New Recipes

Gai Yaang (Thai BBQ Chicken for July 4th)

Gai Yaang (Thai BBQ Chicken)
Gai Yaang (Thai BBQ Chicken) pictures (1 of 4)

July 4th is two days away and I am sure you are busy finalizing your party menu. If you are looking for a new recipe idea to impress your guests, I have got you covered with this guest post by my dear friend Chef Robert Danhi—Gai Yaang or Thai BBQ Chicken Wings recipe. Chef Danhi is my cookbook colleague as he is currently working on his second cookbook, Easy Thai Cooking by Tuttle (my publisher). This Sunday also marks the 4th anniversary of Rasa Malaysia, so to all my American readers, have a great 4th and Happy Independence Day, and Happy 4th Birthday to Rasa Malaysia!

July 4th is all about grilling and each year I like to try something new. This year I am in the midst of writing my second book Easy Thai Cooking (Tuttle, November 2011) and the flavors of Thailand fill my test kitchen. If you are still undecided about what to make this July 4th weekend, I recommend trying out Gai Yaang or Thai BBQ Chicken Wings with a sweet-and-spicy chili glaze.

Like American French fries scream out to be dipped in ketchup, grilled chicken of Thailand yearns for Thai Sweet Chili Sauce. Traveling through the streets of Thailand, especially in the northeast area of Issan, grilling chicken (Gai Yaang) is a common sight. Charcoal fired grills release aromatic smoke and imbue the marinated chicken with a welcome layer of smoky flavor that the sweet chili sauce is right at home with. It is usually served on the side to dip the chicken in but here I find that tossing the grilled wings in the sauce ensure every bite is filled with a sweet-spicy goodness…

Like ginger, garlic and scallion is a common trinity that lays the foundational flavor in many Chinese dishes, the combination of garlic, coriander root (cilantro) and white pepper is a prevailing ingredient combination of Thai cooks. Then seasoning this mixture with some sweet golden palm sugar and the omnipresent fish sauce. Minced lemongrass come to the party with a bright citrus-like aroma.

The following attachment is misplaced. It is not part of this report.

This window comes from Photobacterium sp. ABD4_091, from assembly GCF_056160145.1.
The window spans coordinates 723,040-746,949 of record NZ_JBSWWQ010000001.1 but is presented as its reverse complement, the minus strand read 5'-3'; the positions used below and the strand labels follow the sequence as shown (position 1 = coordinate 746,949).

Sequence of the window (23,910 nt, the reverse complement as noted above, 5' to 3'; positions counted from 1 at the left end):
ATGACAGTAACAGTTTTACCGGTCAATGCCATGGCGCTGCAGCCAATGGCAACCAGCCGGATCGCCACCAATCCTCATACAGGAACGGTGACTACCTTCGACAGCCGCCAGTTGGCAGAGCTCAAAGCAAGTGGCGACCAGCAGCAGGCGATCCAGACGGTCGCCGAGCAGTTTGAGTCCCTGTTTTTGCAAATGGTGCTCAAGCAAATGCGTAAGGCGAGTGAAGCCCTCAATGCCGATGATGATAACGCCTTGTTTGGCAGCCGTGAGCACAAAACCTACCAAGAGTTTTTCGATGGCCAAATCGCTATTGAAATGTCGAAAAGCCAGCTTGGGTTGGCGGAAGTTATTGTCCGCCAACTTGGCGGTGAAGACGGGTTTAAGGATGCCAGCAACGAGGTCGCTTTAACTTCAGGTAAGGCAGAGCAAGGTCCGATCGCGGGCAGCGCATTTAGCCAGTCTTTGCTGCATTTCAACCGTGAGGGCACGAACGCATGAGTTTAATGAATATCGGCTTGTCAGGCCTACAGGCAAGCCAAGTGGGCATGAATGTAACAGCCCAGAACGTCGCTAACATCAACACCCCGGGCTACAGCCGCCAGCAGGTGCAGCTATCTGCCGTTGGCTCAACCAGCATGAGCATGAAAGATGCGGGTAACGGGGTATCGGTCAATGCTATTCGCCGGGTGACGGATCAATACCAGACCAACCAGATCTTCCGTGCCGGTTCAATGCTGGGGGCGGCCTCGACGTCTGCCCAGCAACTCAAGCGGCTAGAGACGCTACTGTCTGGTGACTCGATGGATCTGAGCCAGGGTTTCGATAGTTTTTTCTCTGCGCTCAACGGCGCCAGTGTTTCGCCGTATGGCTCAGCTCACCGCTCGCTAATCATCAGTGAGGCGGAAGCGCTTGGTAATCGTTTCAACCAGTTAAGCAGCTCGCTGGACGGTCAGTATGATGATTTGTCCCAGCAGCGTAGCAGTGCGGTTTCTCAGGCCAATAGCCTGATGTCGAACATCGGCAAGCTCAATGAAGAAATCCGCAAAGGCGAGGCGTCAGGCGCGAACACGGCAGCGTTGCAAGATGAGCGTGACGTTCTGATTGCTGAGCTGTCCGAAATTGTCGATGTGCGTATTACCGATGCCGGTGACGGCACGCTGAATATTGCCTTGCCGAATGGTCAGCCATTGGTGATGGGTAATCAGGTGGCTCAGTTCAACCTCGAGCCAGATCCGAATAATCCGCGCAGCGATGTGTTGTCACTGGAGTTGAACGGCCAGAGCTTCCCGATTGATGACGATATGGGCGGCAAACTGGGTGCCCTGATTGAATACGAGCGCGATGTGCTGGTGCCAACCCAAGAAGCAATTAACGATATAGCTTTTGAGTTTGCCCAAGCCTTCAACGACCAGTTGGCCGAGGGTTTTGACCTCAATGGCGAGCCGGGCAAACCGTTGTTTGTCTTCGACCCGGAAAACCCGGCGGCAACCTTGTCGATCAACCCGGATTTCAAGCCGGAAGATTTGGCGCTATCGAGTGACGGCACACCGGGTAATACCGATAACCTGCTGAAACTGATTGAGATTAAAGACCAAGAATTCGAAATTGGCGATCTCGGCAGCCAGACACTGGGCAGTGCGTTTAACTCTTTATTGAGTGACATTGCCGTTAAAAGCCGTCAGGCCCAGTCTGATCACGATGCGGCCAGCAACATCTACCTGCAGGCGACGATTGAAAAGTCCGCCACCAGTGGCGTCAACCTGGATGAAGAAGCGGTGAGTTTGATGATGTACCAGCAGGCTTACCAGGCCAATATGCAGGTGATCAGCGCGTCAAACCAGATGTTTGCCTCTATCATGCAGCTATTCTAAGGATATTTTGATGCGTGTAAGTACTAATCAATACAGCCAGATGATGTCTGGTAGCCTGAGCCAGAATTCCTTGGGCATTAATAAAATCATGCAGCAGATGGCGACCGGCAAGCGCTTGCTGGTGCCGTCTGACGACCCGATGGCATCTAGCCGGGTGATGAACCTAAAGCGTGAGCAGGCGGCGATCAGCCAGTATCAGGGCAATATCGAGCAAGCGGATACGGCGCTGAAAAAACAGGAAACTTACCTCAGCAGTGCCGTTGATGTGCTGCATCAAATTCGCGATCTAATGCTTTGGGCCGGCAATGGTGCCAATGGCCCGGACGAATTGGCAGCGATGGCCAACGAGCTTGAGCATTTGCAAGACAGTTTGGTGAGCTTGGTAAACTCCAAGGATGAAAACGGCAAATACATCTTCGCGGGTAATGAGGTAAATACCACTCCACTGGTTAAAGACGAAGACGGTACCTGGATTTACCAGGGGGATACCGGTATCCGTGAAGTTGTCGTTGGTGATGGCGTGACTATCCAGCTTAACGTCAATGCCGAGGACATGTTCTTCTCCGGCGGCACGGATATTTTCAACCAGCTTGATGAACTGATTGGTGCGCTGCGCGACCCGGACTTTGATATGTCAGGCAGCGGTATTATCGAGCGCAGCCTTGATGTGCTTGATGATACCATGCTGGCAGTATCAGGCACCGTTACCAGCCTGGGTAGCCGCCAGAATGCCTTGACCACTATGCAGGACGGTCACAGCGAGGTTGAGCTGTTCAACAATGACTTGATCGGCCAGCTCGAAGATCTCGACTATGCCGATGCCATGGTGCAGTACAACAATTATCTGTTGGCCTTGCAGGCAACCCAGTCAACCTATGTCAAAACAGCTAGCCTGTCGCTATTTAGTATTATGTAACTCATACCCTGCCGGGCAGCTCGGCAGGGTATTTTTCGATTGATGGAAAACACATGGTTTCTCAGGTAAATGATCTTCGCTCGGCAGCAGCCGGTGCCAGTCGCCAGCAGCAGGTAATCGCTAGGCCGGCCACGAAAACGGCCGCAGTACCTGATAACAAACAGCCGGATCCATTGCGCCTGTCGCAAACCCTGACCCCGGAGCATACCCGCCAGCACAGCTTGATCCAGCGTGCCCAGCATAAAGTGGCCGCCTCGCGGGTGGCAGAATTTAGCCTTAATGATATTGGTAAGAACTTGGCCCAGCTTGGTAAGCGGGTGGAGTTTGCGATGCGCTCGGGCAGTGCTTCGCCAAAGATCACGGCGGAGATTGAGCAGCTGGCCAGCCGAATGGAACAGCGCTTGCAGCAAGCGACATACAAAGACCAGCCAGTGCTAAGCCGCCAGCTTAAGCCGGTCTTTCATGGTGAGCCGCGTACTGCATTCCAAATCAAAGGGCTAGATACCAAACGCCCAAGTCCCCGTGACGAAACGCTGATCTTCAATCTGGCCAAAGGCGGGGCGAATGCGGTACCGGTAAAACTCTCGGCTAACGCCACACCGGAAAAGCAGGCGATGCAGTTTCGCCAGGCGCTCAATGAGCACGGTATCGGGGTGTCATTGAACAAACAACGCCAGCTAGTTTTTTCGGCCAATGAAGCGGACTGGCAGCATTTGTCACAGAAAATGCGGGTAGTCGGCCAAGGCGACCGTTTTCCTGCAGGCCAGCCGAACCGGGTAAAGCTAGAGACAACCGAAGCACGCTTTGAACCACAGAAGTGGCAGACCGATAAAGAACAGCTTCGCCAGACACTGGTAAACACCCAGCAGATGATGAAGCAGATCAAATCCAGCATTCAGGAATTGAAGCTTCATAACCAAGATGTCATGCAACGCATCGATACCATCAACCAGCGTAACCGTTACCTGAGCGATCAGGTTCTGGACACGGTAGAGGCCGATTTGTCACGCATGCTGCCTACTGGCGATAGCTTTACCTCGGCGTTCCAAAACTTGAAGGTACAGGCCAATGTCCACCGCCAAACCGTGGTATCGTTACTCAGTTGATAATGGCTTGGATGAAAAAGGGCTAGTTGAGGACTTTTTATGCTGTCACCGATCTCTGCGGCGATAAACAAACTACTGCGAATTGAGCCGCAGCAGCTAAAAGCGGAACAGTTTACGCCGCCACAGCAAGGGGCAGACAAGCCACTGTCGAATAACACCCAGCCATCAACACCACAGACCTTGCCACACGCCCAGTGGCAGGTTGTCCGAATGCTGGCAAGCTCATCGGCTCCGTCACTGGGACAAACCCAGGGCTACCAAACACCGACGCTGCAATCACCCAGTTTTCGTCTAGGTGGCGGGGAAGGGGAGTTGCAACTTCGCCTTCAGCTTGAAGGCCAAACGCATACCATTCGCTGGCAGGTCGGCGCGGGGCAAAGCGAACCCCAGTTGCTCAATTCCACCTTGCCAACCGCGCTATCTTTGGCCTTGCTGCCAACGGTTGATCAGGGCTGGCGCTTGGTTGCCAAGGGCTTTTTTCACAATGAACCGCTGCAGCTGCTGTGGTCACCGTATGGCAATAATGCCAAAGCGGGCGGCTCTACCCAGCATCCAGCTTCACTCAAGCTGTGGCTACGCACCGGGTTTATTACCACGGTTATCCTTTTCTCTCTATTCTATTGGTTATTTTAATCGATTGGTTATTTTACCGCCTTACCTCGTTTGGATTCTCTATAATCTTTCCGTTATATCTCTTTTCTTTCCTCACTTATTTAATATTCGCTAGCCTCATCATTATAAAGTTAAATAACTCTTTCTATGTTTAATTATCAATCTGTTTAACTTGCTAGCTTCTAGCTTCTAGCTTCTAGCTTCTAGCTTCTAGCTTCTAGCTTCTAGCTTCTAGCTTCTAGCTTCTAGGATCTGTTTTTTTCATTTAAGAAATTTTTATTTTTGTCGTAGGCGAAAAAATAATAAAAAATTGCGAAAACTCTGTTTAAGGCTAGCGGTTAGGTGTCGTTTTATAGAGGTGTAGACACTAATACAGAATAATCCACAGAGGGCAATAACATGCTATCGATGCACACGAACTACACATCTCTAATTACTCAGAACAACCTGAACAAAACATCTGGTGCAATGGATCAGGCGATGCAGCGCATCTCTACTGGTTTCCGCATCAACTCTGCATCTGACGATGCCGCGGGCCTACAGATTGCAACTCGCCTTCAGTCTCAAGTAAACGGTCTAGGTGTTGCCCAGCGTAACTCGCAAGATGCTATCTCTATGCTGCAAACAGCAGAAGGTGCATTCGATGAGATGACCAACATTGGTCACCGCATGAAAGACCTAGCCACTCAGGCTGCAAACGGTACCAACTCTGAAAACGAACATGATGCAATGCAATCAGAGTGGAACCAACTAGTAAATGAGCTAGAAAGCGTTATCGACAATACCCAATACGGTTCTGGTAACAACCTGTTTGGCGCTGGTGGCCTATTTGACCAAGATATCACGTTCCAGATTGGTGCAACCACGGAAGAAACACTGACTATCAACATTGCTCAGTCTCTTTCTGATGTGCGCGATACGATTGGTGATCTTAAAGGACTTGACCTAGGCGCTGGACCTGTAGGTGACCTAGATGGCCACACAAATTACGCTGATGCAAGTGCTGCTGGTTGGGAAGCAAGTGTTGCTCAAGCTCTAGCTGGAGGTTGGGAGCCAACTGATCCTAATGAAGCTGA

In short, use the traditional recipe marinade, there is no problem to use coriander (cilantro) stem instead of the less available roots and buy the chili sauce to save that time—also having the remaining bottle will encourage you to incorporate it into all sorts or recipes. I even make a mean coconut martini that I use this chili sauce to coat the glass with.

Now back to my new cookbook…the new book will be different than my Southeast Asian Flavors book in that the recipes may not be the long standing traditional recipes of this food focused culture, they are recipes that have the genuine flavors of Thailand but rely on store-bought condiments to save some time. This is how many of us cook now, even in Thailand. Stay tuned and follow me on Twitter or friend me on Facebook to check on the progress of the cookbook.

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20 COMMENTS... read them below or add one

  1. J. Long

    Please verify step 2 and 4:

    2.Make Glaze: Whisk together all ingredients for glaze in large bowl. Toss wings in glaze until coated well.

    4.Glaze Wings: Toss wings in glaze until coated well.

    Tossing pre-cooked wings in glaze in step 2 and tossing cooked wings in the same glaze in step 4 would caused cross contamination!

  2. David

    The Marinade ingredients include oil but no soy sauce; the instructions say to mix the soy sauce with the other ingredients, but omit the oil.
    Please indicate which is correct.
    Also – white or black pepper? It doesn’t make much difference in this sort of marinade, but again the ingredients and instructions seem to be in conflict!